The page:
In reality it is a question of assessing your costs and then setting a price which covers that cost, your personal expenses as well as insurance for the future. Remember, your photography business is your only source of income and that means if you fail in correctly pricing yourself you will end up in the red at the end of the year.
Most photographers don’t understand the business segment of photography. This is where they struggle big time. Most find the calculations a bit too difficult to grasp and end up just plucking a number out of thin air. There cannot be a better recipe for disaster. All numbers must be based on solid facts.
If this is your first business venture you should take help from someone who has a bit of knowledge in accountancy and certainly good with cost accounting matters in order to correctly pricing yourself.
So how much is about right?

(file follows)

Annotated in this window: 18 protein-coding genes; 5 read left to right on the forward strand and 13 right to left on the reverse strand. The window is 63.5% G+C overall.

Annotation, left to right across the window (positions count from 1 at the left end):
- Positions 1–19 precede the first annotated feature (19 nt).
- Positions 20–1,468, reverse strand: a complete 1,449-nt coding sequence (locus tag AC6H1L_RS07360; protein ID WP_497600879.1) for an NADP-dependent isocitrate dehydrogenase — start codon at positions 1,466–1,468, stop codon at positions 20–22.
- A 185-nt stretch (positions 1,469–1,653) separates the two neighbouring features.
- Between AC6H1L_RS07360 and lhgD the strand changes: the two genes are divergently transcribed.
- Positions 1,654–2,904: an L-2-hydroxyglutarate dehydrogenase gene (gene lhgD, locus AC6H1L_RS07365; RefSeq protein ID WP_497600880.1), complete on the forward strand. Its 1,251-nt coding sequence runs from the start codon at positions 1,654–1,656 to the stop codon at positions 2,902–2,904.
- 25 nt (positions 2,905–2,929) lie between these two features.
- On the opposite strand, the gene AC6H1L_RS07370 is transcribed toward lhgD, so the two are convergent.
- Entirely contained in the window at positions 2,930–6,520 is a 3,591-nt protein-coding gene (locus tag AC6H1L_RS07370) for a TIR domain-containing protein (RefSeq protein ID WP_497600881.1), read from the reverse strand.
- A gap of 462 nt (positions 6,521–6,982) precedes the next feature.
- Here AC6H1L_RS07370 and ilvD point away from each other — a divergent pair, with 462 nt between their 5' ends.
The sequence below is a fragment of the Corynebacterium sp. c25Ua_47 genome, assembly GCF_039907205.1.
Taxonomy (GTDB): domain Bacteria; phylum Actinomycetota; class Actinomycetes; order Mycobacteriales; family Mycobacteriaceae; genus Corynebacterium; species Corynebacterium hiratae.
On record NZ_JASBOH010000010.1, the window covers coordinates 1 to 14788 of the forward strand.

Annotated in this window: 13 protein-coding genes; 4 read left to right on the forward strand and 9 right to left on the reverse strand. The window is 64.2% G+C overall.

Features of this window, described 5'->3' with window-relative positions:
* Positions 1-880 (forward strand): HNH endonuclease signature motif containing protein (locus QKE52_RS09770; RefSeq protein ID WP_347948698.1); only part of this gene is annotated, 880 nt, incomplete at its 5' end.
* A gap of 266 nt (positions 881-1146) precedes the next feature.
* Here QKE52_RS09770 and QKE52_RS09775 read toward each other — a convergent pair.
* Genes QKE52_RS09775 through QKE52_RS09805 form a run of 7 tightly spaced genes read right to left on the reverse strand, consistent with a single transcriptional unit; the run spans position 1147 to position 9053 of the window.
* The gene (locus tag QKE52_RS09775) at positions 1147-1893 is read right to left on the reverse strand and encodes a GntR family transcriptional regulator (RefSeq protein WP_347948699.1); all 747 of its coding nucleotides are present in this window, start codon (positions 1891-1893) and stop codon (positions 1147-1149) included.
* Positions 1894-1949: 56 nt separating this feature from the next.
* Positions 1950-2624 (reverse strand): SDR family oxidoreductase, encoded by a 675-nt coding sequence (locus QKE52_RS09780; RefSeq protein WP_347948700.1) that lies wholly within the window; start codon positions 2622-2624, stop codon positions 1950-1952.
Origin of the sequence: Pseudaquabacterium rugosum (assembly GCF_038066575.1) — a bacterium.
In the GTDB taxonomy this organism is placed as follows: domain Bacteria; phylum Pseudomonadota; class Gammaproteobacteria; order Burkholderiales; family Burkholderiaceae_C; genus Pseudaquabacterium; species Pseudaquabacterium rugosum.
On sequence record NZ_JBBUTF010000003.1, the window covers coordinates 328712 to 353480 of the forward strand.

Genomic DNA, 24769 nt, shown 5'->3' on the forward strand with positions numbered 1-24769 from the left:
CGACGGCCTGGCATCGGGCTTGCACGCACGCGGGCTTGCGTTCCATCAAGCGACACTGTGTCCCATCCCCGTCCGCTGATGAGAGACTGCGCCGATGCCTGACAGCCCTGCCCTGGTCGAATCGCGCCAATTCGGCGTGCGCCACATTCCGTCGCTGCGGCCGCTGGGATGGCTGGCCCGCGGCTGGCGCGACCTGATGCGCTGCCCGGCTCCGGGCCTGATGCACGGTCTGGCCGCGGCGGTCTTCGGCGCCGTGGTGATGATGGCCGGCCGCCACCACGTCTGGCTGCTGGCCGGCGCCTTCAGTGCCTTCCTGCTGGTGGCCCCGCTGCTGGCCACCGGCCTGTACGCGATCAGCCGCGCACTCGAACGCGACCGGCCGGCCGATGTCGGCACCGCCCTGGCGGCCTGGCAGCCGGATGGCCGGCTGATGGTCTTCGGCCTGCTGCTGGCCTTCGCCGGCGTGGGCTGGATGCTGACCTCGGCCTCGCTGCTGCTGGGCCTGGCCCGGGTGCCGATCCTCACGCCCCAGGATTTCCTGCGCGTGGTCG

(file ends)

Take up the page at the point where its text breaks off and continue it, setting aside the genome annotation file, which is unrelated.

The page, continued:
There’s no easy to way answer that. It depends on your experience, the kind of investment you have put in your business and of course your expectations. The market you are operating in, the demand and supply dynamics, as well as the kind of service that you offer, the uniqueness of it are also important factors to be considered.
A photography business, just like any other business works on the dynamics of demand and supply. You cannot expect to get a lot business if your prices are too high and the demand is low. The same way if the market is flooded with low priced photographers that can ruin things for you too. You will struggle to find a foothold in such a market.
Instead of cutting price you should look to offer something unique, something that no one else is doing. Let’s say that you have a drone and you offer wedding photography using your drone. You happen to be the only photographer in your district that does this. Your services become a novelty. Depending on how you pitch you should get brisk business in you are fairly accurate in pricing yourself.
Cost of doing business